Tuesday's Closing Grain and Livestock Futures
Dec. corn closed at $3.83, up 5 and 1/2 cents
Jan. soybeans closed at $10.49 and 1/4, up 5 and 1/2 cents
Dec. soybean meal closed at $411.60, up $10.10
Dec. soybean oil closed at 31.91, up 14 points
Dec. wheat closed at $6.00 and 1/2, down 9 and 1/2 cents
Dec. live cattle closed at $162.40, up 95 cents
Dec. lean hogs closed at $86.95, up 37 cents
Jan. crude oil closed at $63.82, up 77 cents
Mar. cotton closed at 59.88, up 57 points
Dec. Class III milk closed at $17.85, up 5 cents
Dec. gold closed at $1,231.50, up $36.80
Dow Jones Industrial Average: 17,801.20, down 51.28 points
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Market News Report
Soybeans were higher on fund and technical buying. The trade’s watching conditions in South America and waiting for Wednesday’s supply and demand numbers. Analysts do expect U.S. ending stocks to be down on the month. Soybean meal and oil were higher, following the lead of beans.
Corn was higher on fund and technical buying. Corn was in pretty much the same boat as beans, watching South America and waiting for the USDA reports. Analysts expect corn ending stocks to be up from November, holding over 2 billion bushels. Ethanol was mixed.
The wheat complex was lower on fund and technical selling. Wednesday’s USDA numbers should just reflect the continued bearish supply and demand outlook. The trade’s watching weather in the U.S. and around the Black Sea region. There’s the potential for winterkill, but the trade seems to have that on the back burner right now.
Cattle buying interest was limited on Tuesday afternoon with only a few bids reported in Kansas at 162.00 to 164.00 live, and Nebraska at 256.00 dressed, according to private sources. Some showlists are priced around 170.00 in the South and 268.00 plus in the North. Significant trade may not develop until late in the week. The kill was estimated at 113,000 head, 2,000 more than last week, but 8,000 less than last year.
Boxed beef cutout values were lower on the choice and higher on select on light to moderate demand and offerings. Choice beef was down 1.47 at 250.51, and select closed .74 higher at 236.10.
Chicago Mercantile Exchange live cattle contracts settled unchanged to 117 points higher. Gains held in most live futures contracts, but the tone of the market remained subdued as there was still a lot of focus on the early week losses. Tuesday’s gains appeared to be based on short covering rather than any adjustment in the trend of the market, and that could keep markets under pressure over the near term. December settled .95 higher at 162.40, and February was up 1.17 at 163.05.
Feeder cattle ended mostly lower as follow through pressure from Monday’s price tumble affected all but the front month contract. Concern remained in the market over the longer term draw of traders back into the complex unless active sustained support can develop in the live cattle market. January finished the session .90 higher at 232.77, and March was down .87 at 277.35.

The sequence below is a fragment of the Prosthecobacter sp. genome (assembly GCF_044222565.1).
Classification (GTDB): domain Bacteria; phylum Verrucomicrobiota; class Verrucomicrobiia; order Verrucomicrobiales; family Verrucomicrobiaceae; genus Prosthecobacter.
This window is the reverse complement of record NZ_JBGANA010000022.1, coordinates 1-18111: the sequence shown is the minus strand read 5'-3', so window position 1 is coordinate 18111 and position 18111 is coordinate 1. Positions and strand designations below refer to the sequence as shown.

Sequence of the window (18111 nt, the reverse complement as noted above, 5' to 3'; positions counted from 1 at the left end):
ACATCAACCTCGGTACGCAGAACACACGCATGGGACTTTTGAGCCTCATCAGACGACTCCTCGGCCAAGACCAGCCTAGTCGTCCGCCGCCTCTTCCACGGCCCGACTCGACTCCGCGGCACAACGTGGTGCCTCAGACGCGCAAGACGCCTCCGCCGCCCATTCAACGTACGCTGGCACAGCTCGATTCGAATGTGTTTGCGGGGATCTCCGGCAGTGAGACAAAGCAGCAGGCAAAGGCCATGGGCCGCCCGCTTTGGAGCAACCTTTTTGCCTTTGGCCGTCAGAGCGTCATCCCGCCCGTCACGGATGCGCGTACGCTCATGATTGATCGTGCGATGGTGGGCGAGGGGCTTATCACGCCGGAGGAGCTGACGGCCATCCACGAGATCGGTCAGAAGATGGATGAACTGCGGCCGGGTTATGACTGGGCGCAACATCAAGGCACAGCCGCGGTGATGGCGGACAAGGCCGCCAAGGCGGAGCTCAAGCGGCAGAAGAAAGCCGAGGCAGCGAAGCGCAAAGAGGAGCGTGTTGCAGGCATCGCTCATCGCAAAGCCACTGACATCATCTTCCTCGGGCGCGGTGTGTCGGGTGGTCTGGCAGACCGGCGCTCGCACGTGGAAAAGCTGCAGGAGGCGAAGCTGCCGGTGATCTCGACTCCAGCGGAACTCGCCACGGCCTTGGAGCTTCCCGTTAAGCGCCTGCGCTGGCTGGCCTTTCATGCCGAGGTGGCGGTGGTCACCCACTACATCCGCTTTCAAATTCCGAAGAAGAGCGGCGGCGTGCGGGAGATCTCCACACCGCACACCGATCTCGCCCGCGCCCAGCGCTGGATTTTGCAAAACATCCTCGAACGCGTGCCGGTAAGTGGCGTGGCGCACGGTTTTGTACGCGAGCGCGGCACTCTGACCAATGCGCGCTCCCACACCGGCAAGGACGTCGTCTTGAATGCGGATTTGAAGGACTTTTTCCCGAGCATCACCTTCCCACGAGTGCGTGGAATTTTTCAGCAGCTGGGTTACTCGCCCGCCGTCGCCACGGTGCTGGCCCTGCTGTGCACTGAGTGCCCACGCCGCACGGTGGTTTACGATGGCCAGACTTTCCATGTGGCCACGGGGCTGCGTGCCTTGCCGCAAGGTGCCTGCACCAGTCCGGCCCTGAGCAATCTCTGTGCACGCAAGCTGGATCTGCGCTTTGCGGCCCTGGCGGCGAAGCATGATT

Feeder cattle receipts at the Oklahoma National Stockyards on Monday totaled 7,000 head. Compared to last week, feeder steers and heifers traded mostly steady to 2.00 lower. Steer calves were mostly 3.00 to 6.00 higher. Heifer calves traded 1.00 to 2.00 lower. Feeder cattle trends followed the board as feeder and live cattle futures saw limit losses. Feeder steers medium and large 1 averaging 615 pounds brought 274.32 per hundredweight. 621 pound heifers averaged 241.54.
Lean hogs settled 37 higher to 52 lower. Front month December contracts were able to hold onto narrow gains in very light trade activity. Many contract months remained under pressure but off the day’s lows. Activity levels seemed to be comfortable with the shifts in the cattle complex having very little impact in overall market direction. December was up .37 at 86.95, and February was down .52 at 84.60.
There was slow hog market activity with light demand on Tuesday afternoon. Barrows and gilts in the Iowa/Minnesota direct trade closed at 84.87 with no price comparison. The West was up.85 at 84.91 weighted average on a carcass basis, and the East was not reported due to confidentiality. Missouri direct base carcass meat price was steady to 1.00 lower from 77.00 to 78.00. Midwest hogs on a live basis were steady from 57.00 to 66.00.
The pork carcass cutout value is .64 higher at 93.45 FOB plant, with picnic and rib primals responsible for the gains.
With the December 1 hog and pig report only two weeks away, pork producers could easily become more aggressive sellers as they hedge against any supply surprises, and or sense that 2015 profit opportunities may be slipping away.
Tuesday hog slaughter was estimated at 429,000 head, 1,000 below last week and down 8,000 from last year.
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